On motion of Jno. G. McMynn, the CommitSec. A sum sufficient to pay for the tee proceeded to ballot for editor to fill the vanumber of copies of said Journal so sub-cancy occasioned by the resignation of Geo. S. scribed for, is hereby annually appropri- Dodge Esq. Hon. A. C. Barry was unanimousated from the income of the school fund, ly elected a member of the Editorial Committee. and the same shall remain in the treasury

On motion of Jno. G. McMynn, it was ordersubject to the draft of the State Superin-ed that on the title page of the Journal, after tendent of Public Instruction, to be drawn quarterly, and paid over to the publisher the words • The Organ of the State Teachers' of said journal.

Association" the following “Also of the DepartSec. 3. In making the annual appor- ment of Public Instruction” should be inserted. tionment of the income of the school fund The Resident Editor then stated that he had among the several towns and cities of this assumed the responsibility of having three thoustate, it shall be the duty of the State Super- sand extra copies of the Ist number of the Jourintendent to deduct from the whole amount nal printed, upon the request of the State Suotherwise subject to apportionment, such sum as may be necessary to pay for said perintendent. The Committee then yoted to apjournal at the price above named.

prove the action of the Resident Editor. Sec. 4. In certifying to the State Treas

On motion of Jno. G. McMynn, it was voted urer, the apportionment of the school fund that the Treasurer be required to give bonds annually, the State Superintendent shall satisfactory to the Chairman and Secretary of state in such certificate, the aggregate the Editorial Committee, for the safe keeping amount deducted according to the provis- and faithful disbursement of all money that ions of this act.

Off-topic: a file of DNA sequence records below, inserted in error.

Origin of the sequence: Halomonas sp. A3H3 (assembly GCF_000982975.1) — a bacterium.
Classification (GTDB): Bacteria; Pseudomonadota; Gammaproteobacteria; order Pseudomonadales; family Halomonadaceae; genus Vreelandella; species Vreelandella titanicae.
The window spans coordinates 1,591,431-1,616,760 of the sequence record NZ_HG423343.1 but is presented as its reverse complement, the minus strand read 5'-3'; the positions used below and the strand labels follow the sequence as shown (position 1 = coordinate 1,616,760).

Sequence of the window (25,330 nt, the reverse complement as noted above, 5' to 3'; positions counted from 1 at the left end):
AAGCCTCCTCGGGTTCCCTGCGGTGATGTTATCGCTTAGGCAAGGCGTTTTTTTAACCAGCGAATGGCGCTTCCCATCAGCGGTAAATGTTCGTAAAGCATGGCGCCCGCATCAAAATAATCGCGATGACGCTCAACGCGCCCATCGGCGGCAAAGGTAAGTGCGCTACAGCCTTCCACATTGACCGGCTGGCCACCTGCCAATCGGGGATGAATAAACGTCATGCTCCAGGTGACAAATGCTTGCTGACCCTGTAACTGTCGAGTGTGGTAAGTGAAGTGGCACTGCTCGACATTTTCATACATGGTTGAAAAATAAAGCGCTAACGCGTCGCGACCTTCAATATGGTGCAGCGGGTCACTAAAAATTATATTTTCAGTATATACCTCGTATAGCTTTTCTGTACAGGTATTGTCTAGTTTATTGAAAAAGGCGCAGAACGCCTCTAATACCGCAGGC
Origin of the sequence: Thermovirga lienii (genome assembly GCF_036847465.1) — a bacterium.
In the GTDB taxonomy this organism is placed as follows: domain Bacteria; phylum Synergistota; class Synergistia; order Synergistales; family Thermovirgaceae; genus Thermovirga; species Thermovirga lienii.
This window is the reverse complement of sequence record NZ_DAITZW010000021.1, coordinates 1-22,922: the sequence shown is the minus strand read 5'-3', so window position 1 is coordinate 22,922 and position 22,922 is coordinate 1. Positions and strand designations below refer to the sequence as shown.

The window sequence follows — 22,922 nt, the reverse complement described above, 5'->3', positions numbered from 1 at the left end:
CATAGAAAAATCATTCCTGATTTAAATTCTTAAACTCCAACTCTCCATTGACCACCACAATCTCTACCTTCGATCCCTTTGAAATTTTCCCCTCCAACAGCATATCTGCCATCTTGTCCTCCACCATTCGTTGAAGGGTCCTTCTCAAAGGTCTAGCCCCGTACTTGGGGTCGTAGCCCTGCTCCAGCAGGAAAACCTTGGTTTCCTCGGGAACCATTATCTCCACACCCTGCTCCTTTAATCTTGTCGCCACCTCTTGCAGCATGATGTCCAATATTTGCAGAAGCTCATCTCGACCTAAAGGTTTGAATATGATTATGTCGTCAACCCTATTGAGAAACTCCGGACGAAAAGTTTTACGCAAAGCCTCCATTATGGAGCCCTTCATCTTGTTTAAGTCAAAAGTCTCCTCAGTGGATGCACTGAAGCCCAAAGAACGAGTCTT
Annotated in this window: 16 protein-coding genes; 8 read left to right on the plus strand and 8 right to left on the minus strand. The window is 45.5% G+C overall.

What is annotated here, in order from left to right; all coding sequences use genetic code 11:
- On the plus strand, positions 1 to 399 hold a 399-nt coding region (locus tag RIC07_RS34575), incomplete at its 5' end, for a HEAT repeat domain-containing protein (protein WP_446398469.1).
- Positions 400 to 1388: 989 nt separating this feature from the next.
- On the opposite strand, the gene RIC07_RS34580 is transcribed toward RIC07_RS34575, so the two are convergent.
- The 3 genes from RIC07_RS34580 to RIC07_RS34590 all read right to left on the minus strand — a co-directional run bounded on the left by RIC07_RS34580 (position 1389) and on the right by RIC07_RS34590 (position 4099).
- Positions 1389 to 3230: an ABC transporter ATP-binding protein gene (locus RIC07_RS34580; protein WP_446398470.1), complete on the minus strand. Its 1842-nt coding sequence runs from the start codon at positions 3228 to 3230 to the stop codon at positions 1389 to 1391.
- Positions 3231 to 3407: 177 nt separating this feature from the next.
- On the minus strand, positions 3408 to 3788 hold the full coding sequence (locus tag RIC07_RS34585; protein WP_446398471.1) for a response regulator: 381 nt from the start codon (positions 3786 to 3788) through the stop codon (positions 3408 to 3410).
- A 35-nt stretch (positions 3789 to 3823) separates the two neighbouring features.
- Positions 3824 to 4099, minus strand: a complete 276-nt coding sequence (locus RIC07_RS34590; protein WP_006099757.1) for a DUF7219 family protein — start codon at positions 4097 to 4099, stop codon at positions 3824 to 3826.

may come into his hands. Sec. 5. This act shall take effect and

The Committee authorized the Resident Ed. be in force from and after its passage.

itor to enter into contract with the State SuJOSHUA STARK, Speaker pro tem of the Assembly.

perintendent of Public Instruction, to furnish L. P. HARVEY,

the Wisconsin Journal of Education to the State President pro tem of the Senate.

according to the provisions of the law enacted Approved March 19, 1856.

during the present session of the Legislature, WM. A. BARSTOW.

and to contract to publish such additional num

ber of copies as he may deem expedient.
WALKER IIOTSE,
Milwaukee, March 28, 1856.)

Committee voted that the Chairman and Sec-
The Editorial Committee of the Wisconsin retary of this meeting act in the same capacity
Journal of Education met pursuant to notice. during the current year. Adjourned.
A. J. Craig, Jno. G. McMynn, W. Van Ness,

A. J. CRAIG, Ch'n.

A. C. SPicer, Sec'y. V. Butler, W. C. Dustin and A. C. Spicer were present. A. J. Craig was called to the Chair

Chicago is destined to be great in evand A. C. Spicer was appointed Secretary. ery thing. lier citizens seem anxious that her

The object of the meeting was stated, viz: to educational development shall keep pace with confer with the state Superintendent in relation her unparalleled physical growth. "Read what

they are doing there for schools : to carrying out the provisions of an act lately

A beautiful building three stories high, of passed by the Legislature, authorizing the State Athens marble, has just been erected in Chicago Superintendent to subscribe for a certain num- for a high school. The building is 38 feet by ber of copies of the Journal. The State Super-88, and stands in an eligible position in the intendent being present, by invitation, made school is to go into operation the present season.

western part of the city, and cost $36,000. The a statement in regard to the circumstances un Another school house is also under contract, der which the bill was passed, and expressed a for the North part of the city, to cost $25,000.